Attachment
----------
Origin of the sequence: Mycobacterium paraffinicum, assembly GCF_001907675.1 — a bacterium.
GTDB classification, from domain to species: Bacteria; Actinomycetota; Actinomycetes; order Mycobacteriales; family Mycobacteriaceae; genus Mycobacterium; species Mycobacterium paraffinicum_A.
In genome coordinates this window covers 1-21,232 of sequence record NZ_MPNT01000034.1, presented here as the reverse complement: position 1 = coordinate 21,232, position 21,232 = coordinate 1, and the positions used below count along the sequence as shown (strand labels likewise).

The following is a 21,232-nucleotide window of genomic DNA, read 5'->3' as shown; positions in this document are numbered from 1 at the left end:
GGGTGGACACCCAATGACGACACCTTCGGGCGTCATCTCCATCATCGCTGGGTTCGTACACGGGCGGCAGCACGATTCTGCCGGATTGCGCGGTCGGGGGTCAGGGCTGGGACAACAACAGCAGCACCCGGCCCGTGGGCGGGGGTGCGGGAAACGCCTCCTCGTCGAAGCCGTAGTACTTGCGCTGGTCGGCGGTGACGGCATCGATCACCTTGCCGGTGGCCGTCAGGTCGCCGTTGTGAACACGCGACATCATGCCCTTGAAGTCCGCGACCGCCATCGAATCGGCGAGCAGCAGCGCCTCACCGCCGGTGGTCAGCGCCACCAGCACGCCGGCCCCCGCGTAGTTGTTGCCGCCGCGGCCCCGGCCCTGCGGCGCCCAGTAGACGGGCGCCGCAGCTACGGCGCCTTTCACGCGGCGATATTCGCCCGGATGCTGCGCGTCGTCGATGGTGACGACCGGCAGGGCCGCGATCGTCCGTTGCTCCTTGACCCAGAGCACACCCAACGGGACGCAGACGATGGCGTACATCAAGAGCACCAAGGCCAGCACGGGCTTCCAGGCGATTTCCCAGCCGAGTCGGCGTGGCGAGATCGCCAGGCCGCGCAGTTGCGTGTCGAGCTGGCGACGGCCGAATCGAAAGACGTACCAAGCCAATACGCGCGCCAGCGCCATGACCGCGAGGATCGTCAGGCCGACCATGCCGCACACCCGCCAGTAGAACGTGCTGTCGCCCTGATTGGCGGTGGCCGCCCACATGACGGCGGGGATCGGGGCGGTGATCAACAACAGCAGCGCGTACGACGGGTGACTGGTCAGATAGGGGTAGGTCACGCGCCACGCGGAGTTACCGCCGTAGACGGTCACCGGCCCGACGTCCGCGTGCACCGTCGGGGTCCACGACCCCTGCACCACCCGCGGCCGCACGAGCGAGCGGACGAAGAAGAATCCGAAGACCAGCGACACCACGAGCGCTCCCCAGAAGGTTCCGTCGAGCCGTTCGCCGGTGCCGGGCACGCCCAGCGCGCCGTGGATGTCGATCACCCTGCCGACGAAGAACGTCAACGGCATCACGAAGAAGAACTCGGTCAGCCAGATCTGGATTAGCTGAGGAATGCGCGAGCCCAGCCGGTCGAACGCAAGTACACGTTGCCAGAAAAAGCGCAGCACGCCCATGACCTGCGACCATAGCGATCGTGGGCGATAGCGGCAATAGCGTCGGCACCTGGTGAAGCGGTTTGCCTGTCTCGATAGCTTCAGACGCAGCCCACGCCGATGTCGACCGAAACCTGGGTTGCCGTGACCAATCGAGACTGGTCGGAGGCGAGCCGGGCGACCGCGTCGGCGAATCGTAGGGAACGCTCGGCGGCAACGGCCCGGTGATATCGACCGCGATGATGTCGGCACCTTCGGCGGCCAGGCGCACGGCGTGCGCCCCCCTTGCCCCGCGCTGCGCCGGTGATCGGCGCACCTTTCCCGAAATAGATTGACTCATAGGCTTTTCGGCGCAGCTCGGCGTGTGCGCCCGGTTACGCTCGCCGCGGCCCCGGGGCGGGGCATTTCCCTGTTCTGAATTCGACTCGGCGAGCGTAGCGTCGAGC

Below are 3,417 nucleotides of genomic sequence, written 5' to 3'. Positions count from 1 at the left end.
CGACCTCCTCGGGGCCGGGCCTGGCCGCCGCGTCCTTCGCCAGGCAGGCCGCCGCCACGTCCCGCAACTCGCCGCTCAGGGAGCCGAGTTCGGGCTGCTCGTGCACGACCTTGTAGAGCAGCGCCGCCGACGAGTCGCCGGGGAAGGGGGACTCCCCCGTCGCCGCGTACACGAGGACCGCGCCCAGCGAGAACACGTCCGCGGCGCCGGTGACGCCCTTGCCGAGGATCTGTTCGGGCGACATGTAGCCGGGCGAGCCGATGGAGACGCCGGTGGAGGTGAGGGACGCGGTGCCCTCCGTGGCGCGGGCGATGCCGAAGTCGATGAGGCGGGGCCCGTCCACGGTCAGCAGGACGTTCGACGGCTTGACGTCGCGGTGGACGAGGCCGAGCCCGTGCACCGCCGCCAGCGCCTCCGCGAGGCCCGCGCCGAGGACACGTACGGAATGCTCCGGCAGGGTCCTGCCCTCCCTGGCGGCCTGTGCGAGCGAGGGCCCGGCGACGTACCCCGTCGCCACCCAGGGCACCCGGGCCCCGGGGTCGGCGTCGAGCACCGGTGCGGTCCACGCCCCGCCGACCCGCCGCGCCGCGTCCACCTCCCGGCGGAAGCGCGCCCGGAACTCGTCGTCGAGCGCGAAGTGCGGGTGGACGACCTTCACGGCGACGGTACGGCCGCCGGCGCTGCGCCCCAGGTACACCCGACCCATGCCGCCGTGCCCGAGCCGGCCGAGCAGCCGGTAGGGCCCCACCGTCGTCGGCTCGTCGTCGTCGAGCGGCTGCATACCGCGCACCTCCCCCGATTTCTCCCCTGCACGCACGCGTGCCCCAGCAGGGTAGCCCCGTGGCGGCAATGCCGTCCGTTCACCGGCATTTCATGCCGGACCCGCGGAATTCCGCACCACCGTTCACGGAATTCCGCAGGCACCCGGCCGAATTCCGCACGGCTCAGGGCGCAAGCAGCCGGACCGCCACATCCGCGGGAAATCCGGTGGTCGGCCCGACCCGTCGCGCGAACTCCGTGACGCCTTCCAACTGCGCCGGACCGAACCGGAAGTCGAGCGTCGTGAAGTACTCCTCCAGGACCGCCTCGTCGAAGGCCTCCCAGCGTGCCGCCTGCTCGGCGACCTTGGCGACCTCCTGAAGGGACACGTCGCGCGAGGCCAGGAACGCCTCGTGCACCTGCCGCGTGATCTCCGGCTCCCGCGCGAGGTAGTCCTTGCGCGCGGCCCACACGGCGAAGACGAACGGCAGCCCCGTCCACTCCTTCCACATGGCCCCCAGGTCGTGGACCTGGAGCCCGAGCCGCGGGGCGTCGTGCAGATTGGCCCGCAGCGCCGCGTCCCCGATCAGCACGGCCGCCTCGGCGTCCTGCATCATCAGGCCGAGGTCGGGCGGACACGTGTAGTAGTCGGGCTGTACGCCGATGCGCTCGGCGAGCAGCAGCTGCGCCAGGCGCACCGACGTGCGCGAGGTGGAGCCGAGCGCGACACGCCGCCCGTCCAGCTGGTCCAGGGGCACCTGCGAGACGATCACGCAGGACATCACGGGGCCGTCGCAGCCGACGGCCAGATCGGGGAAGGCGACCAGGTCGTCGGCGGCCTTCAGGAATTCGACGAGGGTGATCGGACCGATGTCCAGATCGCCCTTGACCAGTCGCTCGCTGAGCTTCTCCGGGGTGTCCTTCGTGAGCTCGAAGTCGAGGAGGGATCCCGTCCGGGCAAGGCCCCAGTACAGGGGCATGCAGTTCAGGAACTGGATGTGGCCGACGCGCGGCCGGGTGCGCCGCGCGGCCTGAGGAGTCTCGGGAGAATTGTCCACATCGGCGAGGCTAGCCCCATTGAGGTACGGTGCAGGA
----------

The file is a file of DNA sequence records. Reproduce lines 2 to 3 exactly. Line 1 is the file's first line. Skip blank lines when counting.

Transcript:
GTDB classification, from domain to species: Bacteria; Actinomycetota; Actinomycetes; order Mycobacteriales; family Mycobacteriaceae; genus Mycobacterium; species Mycobacterium paraffinicum_A.
In genome coordinates this window covers 1-21,232 of sequence record NZ_MPNT01000034.1, presented here as the reverse complement: position 1 = coordinate 21,232, position 21,232 = coordinate 1, and the positions used below count along the sequence as shown (strand labels likewise).